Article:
Quiz! Employment of Young Boomers

Note: This quiz refers only to people born between 1957 and 1964 from age 18 to 48.

Employment of Young Boomers

Changing Causes of Death in Poor Countries

The World Bank has a new interactive chart showing how the leading causes of death are changing worldwide:

From The DataBlog:

Worldwide, the leading causes of death are changing, and they vary between rich and poor countries. In low-income countries, deaths from communicable diseases such as malaria and HIV/AIDS have fallen, while deaths from non-communicable diseases such as stroke and diabetes are on the rise.

Data USA

Data USA is a collaboration between Deloitte, Macro Connections at the MIT Media Lab, and Datawheel which is (according to their About page), “the most comprehensive website and visualization engine of public US Government data.” The data is pulled from sources such as the American Community Survey, the Bureau of Economic Analysis, and the Bureau of Labor Statistics, and the visualizations are powered by D3plus, an open source visualization engine.

H/T Flowing Data

Quiz: Demographic Trends

Demographic trends

Worldwide Gender Gap in Religion

The Pew Research Center released a new study on gender and religion, finding that women are generally more religious than men.

Standard lists of history’s most influential religious leaders – among them Abraham, Moses, Jesus, Muhammad, Siddhartha Gautama (the Buddha) – tend to be predominantly, if not exclusively, male. Many religious groups, including Roman Catholics and Orthodox Jews, allow only men to be clergy, while others, including some denominations in the evangelical Protestant tradition, have lifted that restriction only in recent decades. Yet it often appears that the ranks of the faithful are dominated by women.

See also:

An Aging World: 2015

The U.S. Census Bureau released its newest report on aging, An Aging World: 2015.

The world population continues to grow older rapidly as fertility rates have fallen to very low levels in most world regions and people tend to live longer. When the global population reached 7 billion in 2012, 562 million (or 8.0 percent) were aged 65 and over. In 2015, 3 years later, the older population rose by 55 million and the proportion of the older population reached 8.5 percent of the total population.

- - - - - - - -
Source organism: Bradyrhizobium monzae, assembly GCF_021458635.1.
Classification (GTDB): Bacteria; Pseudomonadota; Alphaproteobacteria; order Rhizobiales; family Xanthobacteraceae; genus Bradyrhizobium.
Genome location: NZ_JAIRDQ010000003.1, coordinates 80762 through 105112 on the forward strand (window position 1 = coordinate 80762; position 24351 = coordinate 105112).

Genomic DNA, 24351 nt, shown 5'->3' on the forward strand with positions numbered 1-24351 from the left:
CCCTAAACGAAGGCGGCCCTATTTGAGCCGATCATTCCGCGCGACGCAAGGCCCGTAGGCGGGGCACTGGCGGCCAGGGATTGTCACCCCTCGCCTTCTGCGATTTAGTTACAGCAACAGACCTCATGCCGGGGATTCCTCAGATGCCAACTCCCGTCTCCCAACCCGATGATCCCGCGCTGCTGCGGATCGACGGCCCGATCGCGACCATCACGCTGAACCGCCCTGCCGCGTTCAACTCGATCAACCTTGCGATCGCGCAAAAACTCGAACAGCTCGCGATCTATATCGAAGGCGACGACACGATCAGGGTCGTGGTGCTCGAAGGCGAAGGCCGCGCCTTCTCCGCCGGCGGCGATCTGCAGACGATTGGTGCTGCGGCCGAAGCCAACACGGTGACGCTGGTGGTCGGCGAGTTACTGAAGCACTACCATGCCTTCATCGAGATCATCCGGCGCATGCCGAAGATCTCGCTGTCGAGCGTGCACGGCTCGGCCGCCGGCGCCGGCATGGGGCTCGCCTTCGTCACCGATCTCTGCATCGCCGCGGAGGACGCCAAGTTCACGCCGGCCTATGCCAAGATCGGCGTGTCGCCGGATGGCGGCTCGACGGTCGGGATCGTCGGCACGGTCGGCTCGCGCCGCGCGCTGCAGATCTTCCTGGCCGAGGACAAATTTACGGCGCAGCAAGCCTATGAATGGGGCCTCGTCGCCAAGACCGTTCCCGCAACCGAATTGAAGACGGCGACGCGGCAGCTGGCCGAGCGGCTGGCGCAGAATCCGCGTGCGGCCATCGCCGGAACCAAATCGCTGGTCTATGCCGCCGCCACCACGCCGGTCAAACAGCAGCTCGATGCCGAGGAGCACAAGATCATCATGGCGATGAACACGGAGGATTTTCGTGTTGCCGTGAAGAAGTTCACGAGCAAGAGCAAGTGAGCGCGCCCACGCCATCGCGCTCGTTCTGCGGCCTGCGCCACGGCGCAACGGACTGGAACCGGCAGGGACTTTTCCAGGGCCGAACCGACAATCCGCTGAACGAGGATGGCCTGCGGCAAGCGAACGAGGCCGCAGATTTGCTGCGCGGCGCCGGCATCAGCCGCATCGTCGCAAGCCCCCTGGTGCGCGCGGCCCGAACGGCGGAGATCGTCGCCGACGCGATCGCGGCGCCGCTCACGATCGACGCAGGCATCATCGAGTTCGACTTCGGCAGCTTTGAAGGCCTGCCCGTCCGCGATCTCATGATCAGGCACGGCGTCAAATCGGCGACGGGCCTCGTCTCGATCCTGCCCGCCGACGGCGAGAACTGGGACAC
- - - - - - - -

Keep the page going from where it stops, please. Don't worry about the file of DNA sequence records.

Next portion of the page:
H/T Data Detectives, which highlighted the United States relatively slower aging rate as compared to other countries.

Quiz: Smoking During Pregnancy, 2014

Smoking During Pregnancy, 2014

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How We Die in Michigan

Julie Mack of MLive.com put together mortality statistics from the Michigan Department of Health and Human Services and found some interesting trends.

A century ago, in 1914, 13 percent of people died from heart disease and 6 percent from cancer. That’s an era when contagious disease and infection killed many people at a much younger age.

In 1964, a half-century ago, after the introduction of antibiotics, heart disease and cancer together accounted for 55 percent of Michigan deaths.

In recent years, heart disease has been declining as a cause of death, while cancer has been on the increase.

Remember: Causes of death are a zero-sum situation. Since everybody dies, if one cause goes down, another must increase.

See also: Michigan’s top 10 causes of death.

Pre-WWII Segregation In U.S. Cities

Emily Badger of Wonkblog, examines a paper by Allison Shertzer and Randall P. Walsh about how the arrival of blacks in 10 northern cities between 1900 and 1930 caused whites to sort themselves into different neighborhoods.

In their new research, they studied how the arrival of blacks in 10 northern cities at the time influenced white behavior. Over the course of the first three decades after the turn of the century, coinciding with the start of the Great Migration of blacks out of the South, this pattern accelerated: As blacks arrived in northern neighborhoods, more whites left. By the 1920s, there were more than three white departures for every black arrival.

NIA Has Updated It’s Strategic Directions

Richard Hodes, director of the National Institute on Aging, wrote in the Inside NIA bog about their updated version of the NIA’s Strategic Directions, Aging Well in the 21st Century.

NIA’s previous strategic approach was published in 2007. Since then, we have made a number of important revisions. Most critically, we have organized our approach into three “functional” areas:

  • Understanding the Dynamics of the Aging Process
  • Improving the Health, Well-Being, and Independence of Adults as they Age
  • Supporting the Research Enterprise

Read the full post.